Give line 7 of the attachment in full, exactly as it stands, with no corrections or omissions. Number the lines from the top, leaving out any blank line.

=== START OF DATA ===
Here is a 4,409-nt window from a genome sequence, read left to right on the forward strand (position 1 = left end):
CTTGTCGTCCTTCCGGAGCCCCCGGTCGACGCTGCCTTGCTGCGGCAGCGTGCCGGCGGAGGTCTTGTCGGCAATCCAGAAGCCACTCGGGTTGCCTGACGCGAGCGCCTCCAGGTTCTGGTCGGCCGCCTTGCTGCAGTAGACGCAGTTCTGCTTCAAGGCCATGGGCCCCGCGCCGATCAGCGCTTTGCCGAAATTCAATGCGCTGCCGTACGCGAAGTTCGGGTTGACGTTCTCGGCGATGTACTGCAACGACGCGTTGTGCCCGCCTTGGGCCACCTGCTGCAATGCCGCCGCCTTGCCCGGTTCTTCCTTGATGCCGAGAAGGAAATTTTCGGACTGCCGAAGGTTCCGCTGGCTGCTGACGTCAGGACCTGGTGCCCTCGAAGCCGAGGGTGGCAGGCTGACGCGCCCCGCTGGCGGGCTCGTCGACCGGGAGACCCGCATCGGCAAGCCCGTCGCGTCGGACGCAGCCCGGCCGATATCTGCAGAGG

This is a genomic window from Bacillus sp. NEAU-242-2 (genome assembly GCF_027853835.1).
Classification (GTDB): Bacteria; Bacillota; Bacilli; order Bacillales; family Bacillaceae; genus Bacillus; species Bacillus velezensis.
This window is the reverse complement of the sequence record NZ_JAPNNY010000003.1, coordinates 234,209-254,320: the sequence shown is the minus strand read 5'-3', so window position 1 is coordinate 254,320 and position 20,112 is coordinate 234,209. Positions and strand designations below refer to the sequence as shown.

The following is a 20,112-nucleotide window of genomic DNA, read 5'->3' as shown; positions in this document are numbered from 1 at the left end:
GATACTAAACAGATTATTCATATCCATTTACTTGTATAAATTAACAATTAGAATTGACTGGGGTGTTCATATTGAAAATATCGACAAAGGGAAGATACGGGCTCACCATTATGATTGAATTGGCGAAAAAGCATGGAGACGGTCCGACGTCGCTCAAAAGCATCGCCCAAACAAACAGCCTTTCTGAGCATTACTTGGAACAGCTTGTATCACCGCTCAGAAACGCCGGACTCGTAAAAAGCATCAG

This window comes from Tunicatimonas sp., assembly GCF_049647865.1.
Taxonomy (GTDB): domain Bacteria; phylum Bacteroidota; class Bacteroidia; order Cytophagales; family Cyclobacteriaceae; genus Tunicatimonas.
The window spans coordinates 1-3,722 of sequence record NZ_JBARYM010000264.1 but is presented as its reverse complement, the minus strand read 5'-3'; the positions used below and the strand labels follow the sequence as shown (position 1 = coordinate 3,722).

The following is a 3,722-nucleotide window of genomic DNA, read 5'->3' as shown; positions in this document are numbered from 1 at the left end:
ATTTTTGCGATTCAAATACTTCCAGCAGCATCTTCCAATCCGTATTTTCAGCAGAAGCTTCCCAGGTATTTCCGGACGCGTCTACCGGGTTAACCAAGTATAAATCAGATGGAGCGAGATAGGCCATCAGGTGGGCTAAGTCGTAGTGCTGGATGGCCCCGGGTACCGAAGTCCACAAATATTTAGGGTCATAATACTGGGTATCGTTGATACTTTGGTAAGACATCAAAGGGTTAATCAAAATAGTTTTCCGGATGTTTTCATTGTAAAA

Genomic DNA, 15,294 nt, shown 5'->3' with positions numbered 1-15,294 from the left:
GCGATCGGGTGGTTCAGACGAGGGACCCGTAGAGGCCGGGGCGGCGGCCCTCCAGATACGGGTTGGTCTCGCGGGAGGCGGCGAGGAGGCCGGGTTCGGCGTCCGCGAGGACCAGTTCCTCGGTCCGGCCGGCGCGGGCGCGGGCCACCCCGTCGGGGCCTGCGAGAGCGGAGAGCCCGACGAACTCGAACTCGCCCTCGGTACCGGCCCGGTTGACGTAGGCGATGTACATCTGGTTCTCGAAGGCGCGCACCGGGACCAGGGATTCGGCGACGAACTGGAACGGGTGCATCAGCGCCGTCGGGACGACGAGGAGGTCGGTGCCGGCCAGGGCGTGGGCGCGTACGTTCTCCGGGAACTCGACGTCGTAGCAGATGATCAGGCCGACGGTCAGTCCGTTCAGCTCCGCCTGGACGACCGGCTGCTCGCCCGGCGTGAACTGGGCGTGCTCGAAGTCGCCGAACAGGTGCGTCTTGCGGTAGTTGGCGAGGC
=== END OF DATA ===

GATACTAAACAGATTATTCATATCCATTTACTTGTATAAATTAACAATTAGAATTGACTGGGGTGTTCATATTGAAAATATCGACAAAGGGAAGATACGGGCTCACCATTATGATTGAATTGGCGAAAAAGCATGGAGACGGTCCGACGTCGCTCAAAAGCATCGCCCAAACAAACAGCCTTTCTGAGCATTACTTGGAACAGCTTGTATCACCGCTCAGAAACGCCGGACTCGTAAAAAGCATCAG